The Allen Centennial Gardens are instructional gardens managed by the Department of Horticulture, University of Wisconsin-Madison. Twenty-two garden styles exist on the 2.5-acre (1.0-ha) campus site with a primary focus on herbaceous annual, biennial and perennial ornamental plants. The gardens are used for instruction mostly by the Department of Horticulture and secondly by departments of art, botany, entomology, landscape architecture, plant pathology, and soils. Class work sessions are limited due to the gardens' prominence on campus, high aesthetic standards, space restrictions, and large class sizes. Undergraduate students are the primary source of labor for plant propagation, installation and maintenance; management; and preparation of interpretive literature. Work experience at the gardens assists students with obtaining career advances in ornamental horticulture. Future challenges include initiating greater faculty use of the gardens for instruction and creating innovative ways to use the gardens to enhance instruction.
Rozlaily Zainol and Dennis P. Stimart
A double-flower form of Nicotiana alata Link & Otto was characterized genetically as a monogenic recessive trait expressed when homozygous. Reciprocal crosses demonstrated no maternal effect on expression of double flowers. A single dominant gene expressed in the homozygous or heterozygous state caused the single-flower phenotype. The symbol fw is proposed to describe the gene controlling double-flower phenotype.
Rozlaily Zainol and Dennis P. Stimart
Genetic analysis of a white double-flowering Nicotiana alata is being investigated. Self-pollination of the double-flowering plant produced all double progeny. Reciprocal hybridization of the double-flowered selection with N. alata cultivars produced nondouble F1 progeny that segregated 3:1 (nondouble to double) in the F2 generation. Reciprocal backcrosses of F1 plants to the parents resulted in nondouble progeny when backcrossed to the nondouble parent and 1:1 segregation when backcrossed to the double parent. Intercross of F1 plants resulted in progeny segregating 3:1. Double flowering habit has been transferred to white, red, salmon, green, and bicolor N. alata. Results suggest double flowering is under nuclear control regulated by a recessive allele.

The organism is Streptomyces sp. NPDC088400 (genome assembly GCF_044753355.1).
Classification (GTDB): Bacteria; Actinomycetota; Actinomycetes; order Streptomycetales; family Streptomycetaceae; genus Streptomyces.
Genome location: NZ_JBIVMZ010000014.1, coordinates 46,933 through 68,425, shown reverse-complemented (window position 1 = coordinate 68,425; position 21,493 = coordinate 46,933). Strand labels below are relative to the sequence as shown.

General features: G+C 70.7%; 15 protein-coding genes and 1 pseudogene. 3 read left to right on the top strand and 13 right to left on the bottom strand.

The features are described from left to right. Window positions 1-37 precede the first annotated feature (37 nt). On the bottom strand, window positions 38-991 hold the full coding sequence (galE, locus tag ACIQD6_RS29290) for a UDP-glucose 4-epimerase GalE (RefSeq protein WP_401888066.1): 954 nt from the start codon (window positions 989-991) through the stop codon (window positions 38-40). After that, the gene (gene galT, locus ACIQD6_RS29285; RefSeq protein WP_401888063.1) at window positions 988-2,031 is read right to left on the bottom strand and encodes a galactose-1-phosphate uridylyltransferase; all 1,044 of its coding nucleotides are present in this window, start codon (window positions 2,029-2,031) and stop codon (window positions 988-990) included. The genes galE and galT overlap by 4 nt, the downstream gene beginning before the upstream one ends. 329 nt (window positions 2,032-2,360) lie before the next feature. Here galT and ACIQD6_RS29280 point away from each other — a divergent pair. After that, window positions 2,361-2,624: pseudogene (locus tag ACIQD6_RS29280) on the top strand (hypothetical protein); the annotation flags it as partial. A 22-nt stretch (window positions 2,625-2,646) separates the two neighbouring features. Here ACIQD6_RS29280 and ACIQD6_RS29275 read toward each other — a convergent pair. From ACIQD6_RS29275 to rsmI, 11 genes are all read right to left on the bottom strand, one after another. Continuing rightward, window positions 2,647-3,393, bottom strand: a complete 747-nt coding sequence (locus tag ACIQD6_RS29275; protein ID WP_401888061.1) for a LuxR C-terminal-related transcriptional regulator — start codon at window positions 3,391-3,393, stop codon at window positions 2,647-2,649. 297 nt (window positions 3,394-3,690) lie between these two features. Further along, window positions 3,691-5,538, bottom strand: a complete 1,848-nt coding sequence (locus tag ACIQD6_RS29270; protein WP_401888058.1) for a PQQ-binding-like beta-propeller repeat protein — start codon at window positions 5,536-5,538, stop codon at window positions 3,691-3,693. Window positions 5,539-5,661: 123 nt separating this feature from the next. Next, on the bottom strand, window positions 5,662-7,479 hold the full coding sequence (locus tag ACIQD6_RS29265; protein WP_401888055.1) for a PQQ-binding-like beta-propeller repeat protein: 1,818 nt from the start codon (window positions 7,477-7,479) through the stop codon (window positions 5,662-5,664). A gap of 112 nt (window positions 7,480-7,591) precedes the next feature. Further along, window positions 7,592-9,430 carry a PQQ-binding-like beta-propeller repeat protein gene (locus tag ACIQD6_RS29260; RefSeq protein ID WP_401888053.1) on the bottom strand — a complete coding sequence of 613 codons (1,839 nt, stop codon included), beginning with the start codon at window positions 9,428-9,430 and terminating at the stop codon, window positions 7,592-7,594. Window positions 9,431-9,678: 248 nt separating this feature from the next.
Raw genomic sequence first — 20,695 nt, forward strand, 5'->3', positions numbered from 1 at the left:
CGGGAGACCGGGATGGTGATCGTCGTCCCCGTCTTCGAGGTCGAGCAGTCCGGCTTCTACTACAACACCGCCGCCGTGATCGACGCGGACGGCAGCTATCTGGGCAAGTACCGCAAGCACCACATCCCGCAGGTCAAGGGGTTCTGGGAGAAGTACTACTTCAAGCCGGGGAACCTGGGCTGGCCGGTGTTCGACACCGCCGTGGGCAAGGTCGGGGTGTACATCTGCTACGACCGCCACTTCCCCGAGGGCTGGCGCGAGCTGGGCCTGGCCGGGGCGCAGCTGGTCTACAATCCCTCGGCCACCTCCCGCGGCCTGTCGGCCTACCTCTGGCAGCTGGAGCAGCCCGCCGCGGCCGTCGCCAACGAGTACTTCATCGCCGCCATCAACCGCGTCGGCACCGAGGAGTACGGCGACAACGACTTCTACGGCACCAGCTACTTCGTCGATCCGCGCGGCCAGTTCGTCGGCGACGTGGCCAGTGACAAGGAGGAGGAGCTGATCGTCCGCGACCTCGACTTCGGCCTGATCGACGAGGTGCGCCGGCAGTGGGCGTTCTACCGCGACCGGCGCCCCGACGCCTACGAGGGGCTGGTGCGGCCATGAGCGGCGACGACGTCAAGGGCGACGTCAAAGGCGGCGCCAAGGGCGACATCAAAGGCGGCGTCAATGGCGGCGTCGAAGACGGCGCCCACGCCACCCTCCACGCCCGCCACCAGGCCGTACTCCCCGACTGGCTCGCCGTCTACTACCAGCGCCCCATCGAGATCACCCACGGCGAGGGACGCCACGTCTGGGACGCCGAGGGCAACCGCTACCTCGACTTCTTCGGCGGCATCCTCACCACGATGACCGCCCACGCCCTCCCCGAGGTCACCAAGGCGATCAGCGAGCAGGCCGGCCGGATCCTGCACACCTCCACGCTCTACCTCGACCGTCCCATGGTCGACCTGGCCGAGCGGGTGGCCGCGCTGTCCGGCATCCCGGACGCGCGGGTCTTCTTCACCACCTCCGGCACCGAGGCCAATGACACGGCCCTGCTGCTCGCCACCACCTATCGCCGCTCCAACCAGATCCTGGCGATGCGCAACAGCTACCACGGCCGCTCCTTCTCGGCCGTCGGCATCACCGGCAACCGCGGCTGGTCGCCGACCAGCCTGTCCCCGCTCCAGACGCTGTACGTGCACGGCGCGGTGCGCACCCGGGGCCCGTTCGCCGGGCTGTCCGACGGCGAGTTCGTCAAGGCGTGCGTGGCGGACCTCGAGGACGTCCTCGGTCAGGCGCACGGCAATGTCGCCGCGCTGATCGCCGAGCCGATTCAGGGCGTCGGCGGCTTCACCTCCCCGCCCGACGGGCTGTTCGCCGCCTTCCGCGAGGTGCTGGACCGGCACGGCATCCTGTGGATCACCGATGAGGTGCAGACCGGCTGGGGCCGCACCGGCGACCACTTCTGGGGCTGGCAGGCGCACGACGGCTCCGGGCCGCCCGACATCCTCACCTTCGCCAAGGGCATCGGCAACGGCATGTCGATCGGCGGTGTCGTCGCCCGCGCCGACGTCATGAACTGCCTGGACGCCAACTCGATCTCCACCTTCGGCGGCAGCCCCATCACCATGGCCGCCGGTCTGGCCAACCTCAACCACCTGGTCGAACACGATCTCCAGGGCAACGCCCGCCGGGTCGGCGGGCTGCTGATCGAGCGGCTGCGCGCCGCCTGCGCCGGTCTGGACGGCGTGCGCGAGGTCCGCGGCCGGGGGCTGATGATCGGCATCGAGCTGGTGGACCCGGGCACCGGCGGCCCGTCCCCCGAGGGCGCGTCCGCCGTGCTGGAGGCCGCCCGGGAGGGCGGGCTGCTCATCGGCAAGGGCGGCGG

Susan M. Stieve and Dennis P. Stimart
Eighteen commercially used white Antirrhinum majus (snapdragon) inbreds, a hybrid of Inbred 1 × Inbred 18 (Hybrid 1) and an F2 population (F2) of Hybrid 1 were evaluated for stomatal size and density and transpiration rate to determine their affect on postharvest longevity. Stems of each genotype were cut to 40 cm, placed in distilled water and discarded when 50% of florets wilted or browned. Postharvest longevity of inbreds ranged from 3.7 to 12.9 days; Hybrid 1 and the F2 averaged 3.0 and 9.1 days postharvest, respectively. Leaf impressions showed less than 3% of stomata were found on the adaxial leaf surface. Inbred abaxial stomatal densities ranged from 128.2 to 300.7 stomata mm-2; Hybrid 1 and the F2 averaged 155 and 197 stomata mm-2, respectively. Transpiration measurments on leaves of stems 24 hr after cutting were made with a LI-COR 1600 Steady State Porometer. Statistical analysis showed inbreds were significantly different based on postharvest longevity, stomatal size and density and transpiration of cut stems.
Dennis P. Stimart and John C. Mather
Cotyledons from developing embryos 6 to 8 weeks old of Liatris spicata (blazing star) were cultured on Murashige-Skoog (MS) medium containing 0, 0.4, 4.4, and 44.4 μ M benzyladenine (BA) or 0, 0.2, 2.2, and 22.2 μ M thidiazuron (TDZ) to induce adventitious shoot formation. The highest percent of cotyledons forming shoots with highest shoot counts was on medium containing 2.2 μ M TDZ. Vitreous shoots formed on medium with 22.2 μ M TDZ. Callus derived from cotyledons and cultured on medium containing 4.44 μ M BA or 2.2 μ M TDZ formed adventitious shoots with highest shoot counts on 4.44 μ M BA. Adventitious shoots derived from cotyledons and callus were rooted on MS medium with 5.0 μ Mindole-3-butyric acid, acclimatized and grown ex vitro. All micropropagated plants appeared similar to each other.
Kenneth R. Schroeder and Dennis P. Stimart